I do not know if in my opinion most capitalists actually practise what they preach as in my discussions with Libertarians and other capitalists shows none or few have ever read socialists text nor have they actually philosophically examined what is their own ideals. They rely mostly on "common sense" positions that run counter to evidence and analysis. But It might just be my own experiance off discussing things with swedish social democrats and Moderater (Moderates is the translation but that means nothing to you so quick explanation, they are like most liberals in america I think though their party leadership is now bordering on straight forward conservatism and neoliberalism)

Dale Carrico said...

That self-described capitalist ideologues are mostly uncritical hypocritical self-serving ignoramuses is kinda sorta the premise of this whole piece, so of course I agree with you.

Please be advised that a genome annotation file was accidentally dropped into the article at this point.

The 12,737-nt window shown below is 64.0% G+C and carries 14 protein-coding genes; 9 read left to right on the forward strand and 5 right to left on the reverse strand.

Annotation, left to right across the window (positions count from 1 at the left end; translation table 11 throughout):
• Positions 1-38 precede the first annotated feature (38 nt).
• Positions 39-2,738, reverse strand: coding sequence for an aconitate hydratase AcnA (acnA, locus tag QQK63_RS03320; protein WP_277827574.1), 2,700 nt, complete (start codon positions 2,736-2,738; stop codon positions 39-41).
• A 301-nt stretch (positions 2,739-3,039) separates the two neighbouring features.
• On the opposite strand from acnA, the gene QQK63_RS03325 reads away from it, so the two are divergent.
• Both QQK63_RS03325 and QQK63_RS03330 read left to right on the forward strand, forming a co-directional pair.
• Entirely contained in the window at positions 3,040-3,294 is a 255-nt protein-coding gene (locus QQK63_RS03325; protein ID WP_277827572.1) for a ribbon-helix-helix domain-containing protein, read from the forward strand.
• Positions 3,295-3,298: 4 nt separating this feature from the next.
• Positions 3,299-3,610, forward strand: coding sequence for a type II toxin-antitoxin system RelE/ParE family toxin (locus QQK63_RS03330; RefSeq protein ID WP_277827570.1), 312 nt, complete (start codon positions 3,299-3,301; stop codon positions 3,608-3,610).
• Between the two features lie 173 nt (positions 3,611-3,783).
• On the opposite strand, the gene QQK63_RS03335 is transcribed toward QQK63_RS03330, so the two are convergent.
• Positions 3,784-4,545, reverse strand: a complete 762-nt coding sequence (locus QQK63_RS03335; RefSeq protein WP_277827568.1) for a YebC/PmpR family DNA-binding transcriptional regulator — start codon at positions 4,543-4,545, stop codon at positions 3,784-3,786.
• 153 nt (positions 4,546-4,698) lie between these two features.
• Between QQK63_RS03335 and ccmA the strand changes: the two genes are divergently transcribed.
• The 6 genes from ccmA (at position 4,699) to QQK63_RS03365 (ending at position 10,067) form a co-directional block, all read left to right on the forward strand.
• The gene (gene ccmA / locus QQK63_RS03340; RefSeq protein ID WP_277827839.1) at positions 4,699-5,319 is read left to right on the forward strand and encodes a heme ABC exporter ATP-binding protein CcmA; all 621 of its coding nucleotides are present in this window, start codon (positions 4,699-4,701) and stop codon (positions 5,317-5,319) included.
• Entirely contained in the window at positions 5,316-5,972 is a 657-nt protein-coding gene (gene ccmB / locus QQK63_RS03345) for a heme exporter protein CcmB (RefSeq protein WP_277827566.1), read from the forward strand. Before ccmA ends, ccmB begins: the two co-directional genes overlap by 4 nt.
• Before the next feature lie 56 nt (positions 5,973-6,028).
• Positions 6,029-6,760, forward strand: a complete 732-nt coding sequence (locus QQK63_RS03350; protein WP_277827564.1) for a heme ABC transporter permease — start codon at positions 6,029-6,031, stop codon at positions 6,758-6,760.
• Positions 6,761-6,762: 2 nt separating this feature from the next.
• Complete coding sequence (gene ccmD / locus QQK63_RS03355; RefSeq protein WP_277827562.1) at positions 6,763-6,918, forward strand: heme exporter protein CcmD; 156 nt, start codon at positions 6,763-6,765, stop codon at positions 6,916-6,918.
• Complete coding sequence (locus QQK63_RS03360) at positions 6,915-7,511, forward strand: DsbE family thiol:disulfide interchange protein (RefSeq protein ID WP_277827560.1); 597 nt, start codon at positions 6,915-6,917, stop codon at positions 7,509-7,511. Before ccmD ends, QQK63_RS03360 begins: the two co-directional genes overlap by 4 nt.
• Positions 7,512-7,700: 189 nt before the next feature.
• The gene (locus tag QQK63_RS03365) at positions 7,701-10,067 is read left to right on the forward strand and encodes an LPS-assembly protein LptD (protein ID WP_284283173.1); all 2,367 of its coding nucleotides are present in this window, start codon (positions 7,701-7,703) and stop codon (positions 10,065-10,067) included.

Elias Altvall said...

My point was less aimed towards capitalist ideologues and more toward the every day person and even very committed progressives tend to rely on this but the ideologues are of course worse but then i live in a country with royalty and a still existing aristocracy (though diminished).

Dale Carrico said...

To reveal the socialist supports of and at one and the same time to reframe in socialist terms the broadly disseminated undercritical capitalist assumptions and aspirations of everyday people in extractive-industrial-consumer-indebted societies is, one hopes, another virtue of the sort of rhetorical exercise clumsily attempted in this post.